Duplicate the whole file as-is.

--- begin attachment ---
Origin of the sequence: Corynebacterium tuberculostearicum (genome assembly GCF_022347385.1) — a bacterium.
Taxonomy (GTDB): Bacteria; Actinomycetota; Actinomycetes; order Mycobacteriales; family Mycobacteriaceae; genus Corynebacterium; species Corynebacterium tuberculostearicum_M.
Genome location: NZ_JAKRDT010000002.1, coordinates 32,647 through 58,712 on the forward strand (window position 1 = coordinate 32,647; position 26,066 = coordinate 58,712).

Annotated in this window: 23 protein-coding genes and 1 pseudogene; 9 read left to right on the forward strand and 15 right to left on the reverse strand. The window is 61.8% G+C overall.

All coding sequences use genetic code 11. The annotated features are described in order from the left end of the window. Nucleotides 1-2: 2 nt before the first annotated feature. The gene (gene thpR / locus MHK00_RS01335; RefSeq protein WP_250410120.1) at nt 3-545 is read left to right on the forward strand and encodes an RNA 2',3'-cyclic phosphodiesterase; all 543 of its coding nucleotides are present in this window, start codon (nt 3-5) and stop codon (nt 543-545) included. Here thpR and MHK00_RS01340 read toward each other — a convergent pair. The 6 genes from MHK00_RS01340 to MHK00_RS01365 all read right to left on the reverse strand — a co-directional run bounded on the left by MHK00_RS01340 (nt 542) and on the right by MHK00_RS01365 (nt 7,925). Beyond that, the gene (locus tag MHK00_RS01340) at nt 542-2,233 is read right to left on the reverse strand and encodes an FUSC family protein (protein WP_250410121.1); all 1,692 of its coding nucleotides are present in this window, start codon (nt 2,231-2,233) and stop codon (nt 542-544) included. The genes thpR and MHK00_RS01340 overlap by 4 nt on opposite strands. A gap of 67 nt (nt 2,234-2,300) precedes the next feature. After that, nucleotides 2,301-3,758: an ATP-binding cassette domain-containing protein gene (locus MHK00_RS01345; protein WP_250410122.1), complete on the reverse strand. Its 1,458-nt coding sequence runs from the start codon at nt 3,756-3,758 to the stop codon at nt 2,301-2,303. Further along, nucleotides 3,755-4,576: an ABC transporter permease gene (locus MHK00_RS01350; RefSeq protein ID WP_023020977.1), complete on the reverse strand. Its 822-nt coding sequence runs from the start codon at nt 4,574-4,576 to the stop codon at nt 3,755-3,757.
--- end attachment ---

Origin of the sequence: Corynebacterium tuberculostearicum (genome assembly GCF_022347385.1) — a bacterium.
Taxonomy (GTDB): Bacteria; Actinomycetota; Actinomycetes; order Mycobacteriales; family Mycobacteriaceae; genus Corynebacterium; species Corynebacterium tuberculostearicum_M.
Genome location: NZ_JAKRDT010000002.1, coordinates 32,647 through 58,712 on the forward strand (window position 1 = coordinate 32,647; position 26,066 = coordinate 58,712).

Annotated in this window: 23 protein-coding genes and 1 pseudogene; 9 read left to right on the forward strand and 15 right to left on the reverse strand. The window is 61.8% G+C overall.

All coding sequences use genetic code 11. The annotated features are described in order from the left end of the window. Nucleotides 1-2: 2 nt before the first annotated feature. The gene (gene thpR / locus MHK00_RS01335; RefSeq protein WP_250410120.1) at nt 3-545 is read left to right on the forward strand and encodes an RNA 2',3'-cyclic phosphodiesterase; all 543 of its coding nucleotides are present in this window, start codon (nt 3-5) and stop codon (nt 543-545) included. Here thpR and MHK00_RS01340 read toward each other — a convergent pair. The 6 genes from MHK00_RS01340 to MHK00_RS01365 all read right to left on the reverse strand — a co-directional run bounded on the left by MHK00_RS01340 (nt 542) and on the right by MHK00_RS01365 (nt 7,925). Beyond that, the gene (locus tag MHK00_RS01340) at nt 542-2,233 is read right to left on the reverse strand and encodes an FUSC family protein (protein WP_250410121.1); all 1,692 of its coding nucleotides are present in this window, start codon (nt 2,231-2,233) and stop codon (nt 542-544) included. The genes thpR and MHK00_RS01340 overlap by 4 nt on opposite strands. A gap of 67 nt (nt 2,234-2,300) precedes the next feature. After that, nucleotides 2,301-3,758: an ATP-binding cassette domain-containing protein gene (locus MHK00_RS01345; protein WP_250410122.1), complete on the reverse strand. Its 1,458-nt coding sequence runs from the start codon at nt 3,756-3,758 to the stop codon at nt 2,301-2,303. Further along, nucleotides 3,755-4,576: an ABC transporter permease gene (locus MHK00_RS01350; RefSeq protein ID WP_023020977.1), complete on the reverse strand. Its 822-nt coding sequence runs from the start codon at nt 4,574-4,576 to the stop codon at nt 3,755-3,757.